America Tries its Best

Editor's Note: PolicyMic recently hosted an OpenMic debate, in which users responded to former Secretary of State Condoleezza Rice's recent op-ed on the 10th anniversary of 9/11. Here, Dr. Rice responds directly to Anna Day, the contributor with the most Mic'd comment.

Dear Anna:

Thank you for your thoughtful question.

The point that I had made earlier to Matar Matar is an important one. The United States is not an NGO, meaning it does not have a narrow set of interests that can be pursued at the expense of other policy objectives. Rather, on any given day, policymakers within the U.S. government face tradeoffs in decision-making and seek to develop a balanced approach. In this regard, Egypt deserves particular attention.

To those in Egypt today who question the United States’ commitment to their democratic future, I say that if we let you down, it was not for a lack of trying to hold you up. The reality is that the United States does not always have direct means to empower oppressed segments of a population or to sustain democratic institutions. In Iraq, the brutal dictator Saddam Hussein was a threat to international peace and security. After his overthrow, the United States had direct means to insist upon, structure, and encourage a new democracy. This was not the case in Egypt, where we had to work closely with the Mubarak regime on establishing a Palestinian state, keeping Hamas at bay, stopping the Iranian nuclear threat, and a number of other regional issues. Managing these challenges required a working relationship with the Egyptian president, but it would not prevent the United States from speaking up for its values.

We coupled strong rhetoric with other tactics as well. As Secretary, I directed roughly 50% of U.S. assistance for Egyptian civil society to groups that the Mubarak regime refused to recognize. We would no longer accept an Egyptian veto over which Egyptian organizations received U.S. aid. We tried to give the Egyptian people the tools they needed to speak for their own freedom. And we took the U.S.-Egypt Free Trade Agreement off the table when Mubarak’s abuses became particularly egregious. These were deliberate policies that sought to guide President Mubarak down the path of reform, and they were met with fierce resistance. In fact, Mubarak refused to visit President Bush in Washington anytime after 2004.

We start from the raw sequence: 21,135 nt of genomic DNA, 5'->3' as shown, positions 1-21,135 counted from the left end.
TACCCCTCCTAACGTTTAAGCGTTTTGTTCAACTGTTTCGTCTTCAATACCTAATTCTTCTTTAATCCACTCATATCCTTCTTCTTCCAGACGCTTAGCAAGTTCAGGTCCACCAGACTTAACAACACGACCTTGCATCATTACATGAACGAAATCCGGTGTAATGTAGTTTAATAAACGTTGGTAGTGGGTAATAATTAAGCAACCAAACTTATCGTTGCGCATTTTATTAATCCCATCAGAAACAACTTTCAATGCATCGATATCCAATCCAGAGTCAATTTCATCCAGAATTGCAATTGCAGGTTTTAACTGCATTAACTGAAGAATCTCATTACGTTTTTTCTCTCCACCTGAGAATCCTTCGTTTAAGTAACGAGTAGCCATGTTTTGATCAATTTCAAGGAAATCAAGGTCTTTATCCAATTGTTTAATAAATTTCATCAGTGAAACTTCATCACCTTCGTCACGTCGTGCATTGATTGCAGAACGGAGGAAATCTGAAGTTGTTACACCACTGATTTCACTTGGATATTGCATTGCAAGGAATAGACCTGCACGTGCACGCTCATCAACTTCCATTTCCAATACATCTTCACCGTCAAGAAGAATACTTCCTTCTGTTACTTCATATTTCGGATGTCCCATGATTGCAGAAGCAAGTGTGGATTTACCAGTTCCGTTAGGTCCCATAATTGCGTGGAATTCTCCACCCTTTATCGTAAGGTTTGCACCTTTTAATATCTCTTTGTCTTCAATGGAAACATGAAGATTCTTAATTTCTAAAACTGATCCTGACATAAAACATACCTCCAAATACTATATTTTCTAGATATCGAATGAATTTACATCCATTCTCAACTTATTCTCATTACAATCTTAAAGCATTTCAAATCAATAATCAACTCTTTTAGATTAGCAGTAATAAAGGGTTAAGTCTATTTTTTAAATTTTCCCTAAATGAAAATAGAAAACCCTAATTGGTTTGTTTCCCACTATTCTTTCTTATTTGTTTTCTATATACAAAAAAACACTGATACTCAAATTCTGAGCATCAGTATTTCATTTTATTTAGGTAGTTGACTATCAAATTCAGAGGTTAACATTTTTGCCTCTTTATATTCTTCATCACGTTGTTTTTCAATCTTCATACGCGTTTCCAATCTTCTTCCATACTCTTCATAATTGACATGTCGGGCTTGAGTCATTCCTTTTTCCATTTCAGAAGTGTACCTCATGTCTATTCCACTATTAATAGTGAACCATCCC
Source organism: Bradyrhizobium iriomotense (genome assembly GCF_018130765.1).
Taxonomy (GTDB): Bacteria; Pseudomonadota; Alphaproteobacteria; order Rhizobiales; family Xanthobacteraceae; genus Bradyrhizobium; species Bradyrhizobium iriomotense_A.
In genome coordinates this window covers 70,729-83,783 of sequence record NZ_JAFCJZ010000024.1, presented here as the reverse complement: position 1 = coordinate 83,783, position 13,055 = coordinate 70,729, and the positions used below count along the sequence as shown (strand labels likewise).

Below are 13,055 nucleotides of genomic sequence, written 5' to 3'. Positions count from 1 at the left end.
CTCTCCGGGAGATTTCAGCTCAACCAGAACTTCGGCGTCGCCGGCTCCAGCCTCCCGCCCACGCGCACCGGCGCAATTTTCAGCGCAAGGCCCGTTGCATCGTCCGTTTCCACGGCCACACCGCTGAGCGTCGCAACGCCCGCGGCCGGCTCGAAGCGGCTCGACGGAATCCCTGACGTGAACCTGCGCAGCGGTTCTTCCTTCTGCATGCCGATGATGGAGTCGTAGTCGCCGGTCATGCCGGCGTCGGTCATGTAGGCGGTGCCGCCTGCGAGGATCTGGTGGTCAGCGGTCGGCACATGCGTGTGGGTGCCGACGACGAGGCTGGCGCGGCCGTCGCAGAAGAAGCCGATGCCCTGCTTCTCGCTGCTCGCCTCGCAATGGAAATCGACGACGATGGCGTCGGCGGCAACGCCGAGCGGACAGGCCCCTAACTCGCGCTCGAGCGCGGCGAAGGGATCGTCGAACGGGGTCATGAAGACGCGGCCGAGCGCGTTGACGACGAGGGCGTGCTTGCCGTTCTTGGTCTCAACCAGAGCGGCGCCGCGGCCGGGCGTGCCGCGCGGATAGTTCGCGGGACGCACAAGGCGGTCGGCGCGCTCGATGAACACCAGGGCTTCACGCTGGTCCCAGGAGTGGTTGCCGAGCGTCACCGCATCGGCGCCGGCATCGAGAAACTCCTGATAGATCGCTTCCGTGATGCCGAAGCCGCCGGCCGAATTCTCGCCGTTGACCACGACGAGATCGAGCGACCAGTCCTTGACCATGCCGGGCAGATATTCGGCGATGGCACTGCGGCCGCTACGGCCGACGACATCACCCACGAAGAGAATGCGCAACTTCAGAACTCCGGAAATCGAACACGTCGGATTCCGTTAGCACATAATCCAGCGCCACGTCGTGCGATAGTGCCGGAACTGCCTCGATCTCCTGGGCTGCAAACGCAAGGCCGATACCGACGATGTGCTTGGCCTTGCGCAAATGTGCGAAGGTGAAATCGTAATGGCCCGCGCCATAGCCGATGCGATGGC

When in 2006 we were not seeing the results we wanted to see in Egypt, I continually asked myself whether there was more we could do. At the time, we were supporting forces for peace in Palestine, seeking to end the Lebanon War, and trying to give the Iraqis a chance at democracy. If in doing all of that we did not succeed completely, I hope that we at least laid the foundation for thousands of brave, impatient patriots to act upon universal freedoms and begin to realize their goals.

Photo Credit: Wikimedia Commons

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Condoleezza Rice

Condoleezza Rice is currently a professor of Political Economy in the Graduate School of Business; the Thomas and Barbara Stephenson Senior Fellow on Public Policy at the Hoover Institution; and a professor of Political Science at Stanford University. She is also a founding partner of The Rice Hadley Group. From January 2005-2009, Rice served as the 66th Secretary of State of the United States, the second woman and first African American woman to hold the post. Rice also served as President George W. Bush’s Assistant to the President for National Security Affairs (National Security Advisor) from January 2001-2005, the first woman to hold the position.

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